|Appears in Collections:||Faculty of Health Sciences and Sport Journal Articles|
|Peer Review Status:||Refereed|
|Title:||Enhancing parents' confidence to care in acute childhood illness: triangulation of findings from a mixed methods study of Community Children's Nursing|
Kyle, Richard G
home care services
|Citation:||Callery P, Kyle RG, Banks M, Ewing C & Kirk S (2013) Enhancing parents' confidence to care in acute childhood illness: triangulation of findings from a mixed methods study of Community Children's Nursing, Journal of Advanced Nursing, 69 (11), pp. 2538-2548.|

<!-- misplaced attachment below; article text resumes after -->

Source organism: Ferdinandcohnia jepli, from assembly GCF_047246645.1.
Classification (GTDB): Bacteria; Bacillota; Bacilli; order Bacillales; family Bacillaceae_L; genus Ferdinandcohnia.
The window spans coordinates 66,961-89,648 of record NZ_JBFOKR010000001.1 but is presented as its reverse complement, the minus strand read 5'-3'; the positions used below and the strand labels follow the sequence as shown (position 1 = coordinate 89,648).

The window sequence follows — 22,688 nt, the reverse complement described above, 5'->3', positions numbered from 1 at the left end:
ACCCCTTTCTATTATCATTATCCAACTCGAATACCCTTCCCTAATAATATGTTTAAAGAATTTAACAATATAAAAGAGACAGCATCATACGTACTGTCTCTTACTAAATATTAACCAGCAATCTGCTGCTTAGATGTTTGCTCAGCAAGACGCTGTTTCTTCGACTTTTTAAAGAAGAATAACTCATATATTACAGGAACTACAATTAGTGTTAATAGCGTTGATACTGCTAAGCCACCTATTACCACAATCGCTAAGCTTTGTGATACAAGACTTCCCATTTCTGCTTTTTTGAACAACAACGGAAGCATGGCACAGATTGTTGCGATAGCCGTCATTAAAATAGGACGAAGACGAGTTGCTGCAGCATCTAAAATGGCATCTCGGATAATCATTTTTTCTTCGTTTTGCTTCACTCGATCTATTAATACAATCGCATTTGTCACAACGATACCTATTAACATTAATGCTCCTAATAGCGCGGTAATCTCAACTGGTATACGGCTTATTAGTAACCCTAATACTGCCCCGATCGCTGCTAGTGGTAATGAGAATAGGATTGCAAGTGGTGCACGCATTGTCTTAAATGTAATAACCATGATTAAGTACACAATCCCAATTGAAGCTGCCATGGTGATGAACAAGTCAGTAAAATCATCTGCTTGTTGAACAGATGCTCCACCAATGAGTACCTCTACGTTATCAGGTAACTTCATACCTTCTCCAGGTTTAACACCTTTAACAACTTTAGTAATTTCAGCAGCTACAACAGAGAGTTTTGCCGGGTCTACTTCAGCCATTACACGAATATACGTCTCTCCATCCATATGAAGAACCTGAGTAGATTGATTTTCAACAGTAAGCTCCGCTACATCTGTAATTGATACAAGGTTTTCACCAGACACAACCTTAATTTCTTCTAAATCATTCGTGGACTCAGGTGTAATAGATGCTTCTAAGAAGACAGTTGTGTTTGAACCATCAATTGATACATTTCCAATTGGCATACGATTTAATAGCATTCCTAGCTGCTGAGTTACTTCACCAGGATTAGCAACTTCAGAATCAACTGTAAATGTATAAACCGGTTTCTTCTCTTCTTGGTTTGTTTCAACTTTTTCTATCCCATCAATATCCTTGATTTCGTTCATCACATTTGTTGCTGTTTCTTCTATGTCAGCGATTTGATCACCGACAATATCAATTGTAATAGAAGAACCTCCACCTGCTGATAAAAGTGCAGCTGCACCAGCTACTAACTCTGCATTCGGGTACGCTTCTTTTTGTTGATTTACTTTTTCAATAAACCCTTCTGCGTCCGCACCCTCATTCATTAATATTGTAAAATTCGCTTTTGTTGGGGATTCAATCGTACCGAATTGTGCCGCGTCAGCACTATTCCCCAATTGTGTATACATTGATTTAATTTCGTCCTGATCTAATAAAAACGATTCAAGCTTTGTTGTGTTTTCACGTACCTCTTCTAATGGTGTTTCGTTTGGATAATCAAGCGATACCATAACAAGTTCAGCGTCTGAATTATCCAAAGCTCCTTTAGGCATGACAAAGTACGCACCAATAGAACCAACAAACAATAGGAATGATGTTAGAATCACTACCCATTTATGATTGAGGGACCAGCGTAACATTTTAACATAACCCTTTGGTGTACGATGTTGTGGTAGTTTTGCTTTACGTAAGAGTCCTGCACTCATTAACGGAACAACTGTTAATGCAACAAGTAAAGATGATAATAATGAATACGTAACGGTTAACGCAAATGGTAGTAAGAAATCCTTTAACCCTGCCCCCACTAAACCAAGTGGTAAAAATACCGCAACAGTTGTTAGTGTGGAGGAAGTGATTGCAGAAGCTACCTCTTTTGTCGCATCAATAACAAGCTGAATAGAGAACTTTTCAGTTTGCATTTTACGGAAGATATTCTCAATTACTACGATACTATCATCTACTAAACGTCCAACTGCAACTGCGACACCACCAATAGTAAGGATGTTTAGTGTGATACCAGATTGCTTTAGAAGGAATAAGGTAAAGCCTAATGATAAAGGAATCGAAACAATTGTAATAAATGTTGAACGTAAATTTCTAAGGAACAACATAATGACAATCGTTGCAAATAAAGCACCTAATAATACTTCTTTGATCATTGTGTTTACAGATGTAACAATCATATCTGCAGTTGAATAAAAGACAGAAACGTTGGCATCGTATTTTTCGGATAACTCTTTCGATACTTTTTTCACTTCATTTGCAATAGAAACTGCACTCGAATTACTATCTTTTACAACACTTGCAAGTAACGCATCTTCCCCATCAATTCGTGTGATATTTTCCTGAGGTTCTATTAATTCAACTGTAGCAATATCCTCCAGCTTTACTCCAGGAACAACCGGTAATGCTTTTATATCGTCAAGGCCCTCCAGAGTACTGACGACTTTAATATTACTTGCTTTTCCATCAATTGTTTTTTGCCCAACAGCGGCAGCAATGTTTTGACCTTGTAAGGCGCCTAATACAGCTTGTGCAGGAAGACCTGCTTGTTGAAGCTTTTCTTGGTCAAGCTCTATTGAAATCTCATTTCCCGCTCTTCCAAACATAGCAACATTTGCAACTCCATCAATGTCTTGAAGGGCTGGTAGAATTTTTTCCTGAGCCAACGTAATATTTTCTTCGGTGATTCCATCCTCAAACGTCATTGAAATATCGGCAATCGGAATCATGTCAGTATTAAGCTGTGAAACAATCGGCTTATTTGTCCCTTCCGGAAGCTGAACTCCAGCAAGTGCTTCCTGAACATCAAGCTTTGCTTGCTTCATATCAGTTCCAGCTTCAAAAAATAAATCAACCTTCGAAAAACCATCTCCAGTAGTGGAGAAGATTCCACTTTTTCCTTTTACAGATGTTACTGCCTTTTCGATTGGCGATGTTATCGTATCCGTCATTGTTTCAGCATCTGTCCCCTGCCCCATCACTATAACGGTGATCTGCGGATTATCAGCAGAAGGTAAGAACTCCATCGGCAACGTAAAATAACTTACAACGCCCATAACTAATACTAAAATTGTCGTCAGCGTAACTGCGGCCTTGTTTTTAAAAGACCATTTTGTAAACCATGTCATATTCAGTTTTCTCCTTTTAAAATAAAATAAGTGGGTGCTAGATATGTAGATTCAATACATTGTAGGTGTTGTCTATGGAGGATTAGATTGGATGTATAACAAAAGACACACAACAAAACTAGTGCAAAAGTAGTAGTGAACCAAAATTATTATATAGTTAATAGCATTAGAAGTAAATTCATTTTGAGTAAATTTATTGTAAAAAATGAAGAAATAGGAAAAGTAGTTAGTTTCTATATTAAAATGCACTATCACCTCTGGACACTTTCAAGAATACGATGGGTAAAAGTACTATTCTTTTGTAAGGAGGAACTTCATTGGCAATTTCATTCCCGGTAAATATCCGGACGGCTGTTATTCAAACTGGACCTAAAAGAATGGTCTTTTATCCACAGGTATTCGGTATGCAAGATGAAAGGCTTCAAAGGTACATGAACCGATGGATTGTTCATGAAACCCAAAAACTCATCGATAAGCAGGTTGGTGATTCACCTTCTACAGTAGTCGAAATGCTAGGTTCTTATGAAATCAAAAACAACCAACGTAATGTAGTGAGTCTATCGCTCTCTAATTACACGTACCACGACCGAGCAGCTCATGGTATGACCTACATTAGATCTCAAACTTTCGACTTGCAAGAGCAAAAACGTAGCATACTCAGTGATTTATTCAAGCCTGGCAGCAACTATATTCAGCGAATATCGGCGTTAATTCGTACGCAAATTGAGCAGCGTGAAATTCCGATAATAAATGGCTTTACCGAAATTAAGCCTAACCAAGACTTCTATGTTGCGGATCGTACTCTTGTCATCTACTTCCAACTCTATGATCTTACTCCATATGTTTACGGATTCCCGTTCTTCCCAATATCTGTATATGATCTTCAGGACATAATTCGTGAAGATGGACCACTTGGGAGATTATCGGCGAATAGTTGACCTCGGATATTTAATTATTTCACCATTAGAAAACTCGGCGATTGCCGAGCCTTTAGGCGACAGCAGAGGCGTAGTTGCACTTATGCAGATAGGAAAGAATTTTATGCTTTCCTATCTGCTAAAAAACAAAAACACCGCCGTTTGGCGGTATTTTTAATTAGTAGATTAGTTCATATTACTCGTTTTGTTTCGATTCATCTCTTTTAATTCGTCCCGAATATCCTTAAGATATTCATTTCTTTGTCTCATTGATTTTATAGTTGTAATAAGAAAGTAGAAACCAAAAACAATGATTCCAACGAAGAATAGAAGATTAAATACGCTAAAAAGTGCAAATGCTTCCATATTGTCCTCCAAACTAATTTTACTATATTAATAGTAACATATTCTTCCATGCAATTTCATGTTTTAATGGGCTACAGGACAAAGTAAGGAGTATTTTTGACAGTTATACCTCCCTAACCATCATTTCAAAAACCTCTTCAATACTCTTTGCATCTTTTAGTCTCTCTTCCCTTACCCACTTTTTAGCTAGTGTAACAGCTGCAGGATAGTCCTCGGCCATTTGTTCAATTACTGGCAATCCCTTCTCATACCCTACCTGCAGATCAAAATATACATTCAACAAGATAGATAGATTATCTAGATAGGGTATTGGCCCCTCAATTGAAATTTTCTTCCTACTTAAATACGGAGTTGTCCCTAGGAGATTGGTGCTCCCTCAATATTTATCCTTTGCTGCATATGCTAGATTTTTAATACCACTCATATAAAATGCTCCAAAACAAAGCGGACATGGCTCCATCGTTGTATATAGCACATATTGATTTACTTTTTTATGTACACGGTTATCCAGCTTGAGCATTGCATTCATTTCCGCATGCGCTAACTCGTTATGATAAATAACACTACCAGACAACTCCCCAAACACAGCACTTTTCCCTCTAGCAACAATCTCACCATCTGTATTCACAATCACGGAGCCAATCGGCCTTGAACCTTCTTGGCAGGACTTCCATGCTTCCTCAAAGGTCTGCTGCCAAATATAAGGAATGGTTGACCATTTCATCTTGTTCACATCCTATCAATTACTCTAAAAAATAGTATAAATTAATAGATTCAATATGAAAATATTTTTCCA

|Abstract:||Background: Children's emergency hospital use is of concern internationally, but there has been little examination of home care by nurses. Aims: To examine the care provided by community children's nurses during acute illness. Design: Triangulation of findings from case studies of three Community Children's Nursing Teams. Methods: Parents or carers (n=763) completed questionnaires between 2008-2010 about their contacts with nurses and satisfaction with aspects and overall assessment of nursing care provided. Eighty-one individuals participated in semi-structured interviews: 29 parents/carers described their experiences and explained their questionnaire responses in more detail; 13 children talked about their care both in hospital and at home; and 39 nurses and other healthcare providers explained how nurses supported care of children at home. Questionnaire data were analysed descriptively and interview data qualitatively. The findings were integrated by triangulation of methods (questionnaires and interviews) and of data from different informants (children, parents, healthcare providers). Results: Nursing care most frequently took the form of advice and education by either home visits or telephone contact. Parents and children were reassured by access to nurses and it gave them confidence to care at home. Most respondents thought that it reduced the time their children spent in hospital. Conclusions: Nurses can make an important contribution to supporting parents to care confidently for their children at home to reduce or even to avoid hospitalization for acute conditions and give them confidence to manage future episodes of illness.|
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